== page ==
Monthly Archives: August 2005
What do all of the following have in common?
- increased muscle Spasticity
- heart, liver, kidney, & brain damage
- pressure sores
- urinary tract infections
Most spinal cord injury survivors who are used to driving a car aren’t too excited about switching to a modified van. “They’re too big. They’re too expensive. They’re not very sporty or fun. They’re too hard to drive.” Sound like you? If so, you may have even more reasons not to switch. Yet, increasing hassles, pain and fatigue may be telling you otherwise.
“I’m Not Ready…”
Breathing seems pretty basic. Inhale. Exhale. Repeat. When you stop … well … you have a problem.
Obviously, if you can’t breathe, you’ve got problems. For some spinal cord injury survivors, that’s just a part of the injury. For others – those to whom this article is addressed – it could become or is becoming a problem. The issues boil down to four major categories:
You may have heard it from physicians, from family members who have been doing their reading, or from spinal cord injury survivors who go to other doctors or who were treated at different hospitals or Rehabilitation centers: “You’re going to develop cancer of the bladder if you keep that Catheter in.” Are they right? No one knows. Is the risk of bladder cancer higher in spinal cord injury survivors? Yes. Is it further increased by using an Indwelling Catheter? Again, yes. Is the risk unreasonable? Only you can make that decision. Are there things you can do to reduce that risk? Probably. The key lies in knowing your own risks, understanding your choices, and making the necessary tradeoffs, based on solid information.
As a children’s book says, “Everyone poops.” Although you may not talk about it or even think about it much, it’s important to your body and, yes, even your happiness. In fact, one study showed bowel function was a source of distress for more than half of people with spinal cord injuries. Are you one of those people? Does it have to be that way? Probably not.
Many spinal cord injury (SCI) survivors were taught early on to combine different techniques for their bowel programs – especially the use of digital stimulation, medications, and/or suppositories. Surveys show that while people do tend to stick with the combination approach, they make changes as well. Why? Researchers don’t know for sure, but it’s likely that some, if not most people make changes because of various complications or problems they’ve had with their bowel programs. The most common problems they seem to report are constipation, Incontinence, hemorrhoids, bleeding, and pain.
Breast cancer is the most common cancer among women, accounting for more than 30% of all of their cancers. While spinal cord injury itself does not place women at higher risk of breast cancer, some of the results of SCIreduced sensation, less likelihood of bearing childrencan place SCI women in higher risk categories.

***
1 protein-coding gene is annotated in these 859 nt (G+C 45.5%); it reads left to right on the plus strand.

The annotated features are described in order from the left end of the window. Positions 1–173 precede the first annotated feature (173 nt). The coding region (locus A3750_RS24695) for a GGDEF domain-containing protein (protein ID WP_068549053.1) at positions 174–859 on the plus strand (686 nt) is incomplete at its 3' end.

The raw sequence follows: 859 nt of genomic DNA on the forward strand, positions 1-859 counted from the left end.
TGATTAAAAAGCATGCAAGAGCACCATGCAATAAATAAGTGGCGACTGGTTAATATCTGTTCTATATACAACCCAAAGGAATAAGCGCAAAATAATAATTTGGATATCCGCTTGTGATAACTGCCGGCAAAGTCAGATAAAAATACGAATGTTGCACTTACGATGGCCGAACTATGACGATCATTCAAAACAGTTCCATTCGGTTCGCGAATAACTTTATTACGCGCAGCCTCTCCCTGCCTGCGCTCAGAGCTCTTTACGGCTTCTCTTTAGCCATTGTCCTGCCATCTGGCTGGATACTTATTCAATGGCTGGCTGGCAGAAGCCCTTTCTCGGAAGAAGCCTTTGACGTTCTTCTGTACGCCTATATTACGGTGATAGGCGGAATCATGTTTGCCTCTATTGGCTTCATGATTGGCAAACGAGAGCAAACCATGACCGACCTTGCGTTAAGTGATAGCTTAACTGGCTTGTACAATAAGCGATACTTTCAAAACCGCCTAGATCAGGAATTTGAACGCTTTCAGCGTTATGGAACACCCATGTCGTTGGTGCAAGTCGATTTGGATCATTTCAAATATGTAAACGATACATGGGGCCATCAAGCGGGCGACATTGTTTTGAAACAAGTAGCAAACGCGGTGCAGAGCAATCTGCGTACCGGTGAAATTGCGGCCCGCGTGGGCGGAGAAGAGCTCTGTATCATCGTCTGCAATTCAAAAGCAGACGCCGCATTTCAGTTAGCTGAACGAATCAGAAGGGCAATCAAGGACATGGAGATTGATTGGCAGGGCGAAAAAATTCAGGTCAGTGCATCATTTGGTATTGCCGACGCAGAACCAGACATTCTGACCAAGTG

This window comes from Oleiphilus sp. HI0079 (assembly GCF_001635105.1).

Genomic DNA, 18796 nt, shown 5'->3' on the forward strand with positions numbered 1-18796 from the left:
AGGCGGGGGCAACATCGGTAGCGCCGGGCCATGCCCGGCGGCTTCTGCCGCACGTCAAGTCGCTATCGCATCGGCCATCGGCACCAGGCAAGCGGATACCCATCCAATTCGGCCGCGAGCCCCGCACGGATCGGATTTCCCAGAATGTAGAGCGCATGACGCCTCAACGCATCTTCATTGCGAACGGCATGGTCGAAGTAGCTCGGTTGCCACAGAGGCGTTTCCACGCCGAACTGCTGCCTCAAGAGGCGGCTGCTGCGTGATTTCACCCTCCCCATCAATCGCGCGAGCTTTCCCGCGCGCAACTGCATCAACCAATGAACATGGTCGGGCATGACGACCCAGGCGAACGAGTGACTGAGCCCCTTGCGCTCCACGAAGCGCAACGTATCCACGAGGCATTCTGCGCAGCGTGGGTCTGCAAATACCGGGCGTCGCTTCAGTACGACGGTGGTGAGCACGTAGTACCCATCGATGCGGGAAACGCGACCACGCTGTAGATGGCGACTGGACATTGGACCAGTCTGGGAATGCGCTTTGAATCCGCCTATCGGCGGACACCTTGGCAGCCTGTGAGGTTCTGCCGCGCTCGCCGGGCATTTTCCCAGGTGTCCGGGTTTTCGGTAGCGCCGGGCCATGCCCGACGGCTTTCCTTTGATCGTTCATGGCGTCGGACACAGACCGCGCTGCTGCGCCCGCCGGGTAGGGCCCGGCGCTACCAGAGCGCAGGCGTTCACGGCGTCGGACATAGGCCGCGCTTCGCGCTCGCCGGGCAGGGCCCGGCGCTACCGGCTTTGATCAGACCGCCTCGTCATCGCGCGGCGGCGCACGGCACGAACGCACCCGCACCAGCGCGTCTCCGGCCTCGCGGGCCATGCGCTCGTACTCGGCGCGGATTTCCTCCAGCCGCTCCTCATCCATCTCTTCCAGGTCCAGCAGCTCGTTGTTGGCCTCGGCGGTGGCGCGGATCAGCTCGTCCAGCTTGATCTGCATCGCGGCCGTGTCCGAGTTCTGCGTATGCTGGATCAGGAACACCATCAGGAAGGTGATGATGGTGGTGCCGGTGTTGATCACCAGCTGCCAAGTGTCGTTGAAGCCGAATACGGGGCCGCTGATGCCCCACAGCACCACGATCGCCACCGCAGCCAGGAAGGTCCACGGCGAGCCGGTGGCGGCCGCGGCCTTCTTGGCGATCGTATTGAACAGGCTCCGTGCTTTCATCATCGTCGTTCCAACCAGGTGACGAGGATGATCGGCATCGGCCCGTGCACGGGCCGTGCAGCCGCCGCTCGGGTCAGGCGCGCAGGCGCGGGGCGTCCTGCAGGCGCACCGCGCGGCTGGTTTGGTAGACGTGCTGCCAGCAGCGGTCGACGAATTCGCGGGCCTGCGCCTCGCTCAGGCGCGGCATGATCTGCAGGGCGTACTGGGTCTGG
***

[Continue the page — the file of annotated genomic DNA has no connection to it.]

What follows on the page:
What Is Breast Cancer?
So you’ve heard cholesterol is bad. Don’t eat red meat. Eat more fish. Stay away from eggs. Don’t eat fat. Exercise a lot. Maybe you’ve even heard that your spinal cord injury can make it worse. Is it hype, or is this a real problem that you need to deal with? Is your cholesterol level a good enough reason to change your lifestyle? Here’s what you should know:
What Is Cholesterol?
It freaks many people out, but to some spinal cord injury survivors, a colostomy is a perfectly reasonable way to manage those cranky bowels. In fact, in one study, nearly three-quarters of the spinal cord injury survivors with colostomies reported an improved quality of life.
Just What is a Colostomy?
Eating is one of the more enjoyable things life has to offer. That’s why what to eat and what not to eat – especially as it relates to our heart’s health – can be frustrating, complicated, and confusing. However, from your heart’s and circulatory system’s point of view, there seem to be two main things to worry about: fat, and fat!
The First “Fat” to Deal With
Long term spinal cord injury (SCI) and diabetes? According to some researchers the two go together like coffee and cream, like Bonnie and Clyde. Dr. Bill Bauman, for example, has studied diabetes extensively in spinal cord injured people. He writes that as many as 20 percent of spinal cord injury survivors have adult-onset diabetes; an even larger percentage, he says, don’t have symptoms, yet their laboratory bloodwork findings suggest their bodies do not use insulin properly. What does this mean for SCI survivors? What should you do if you are diagnosed as having diabetes? Read on: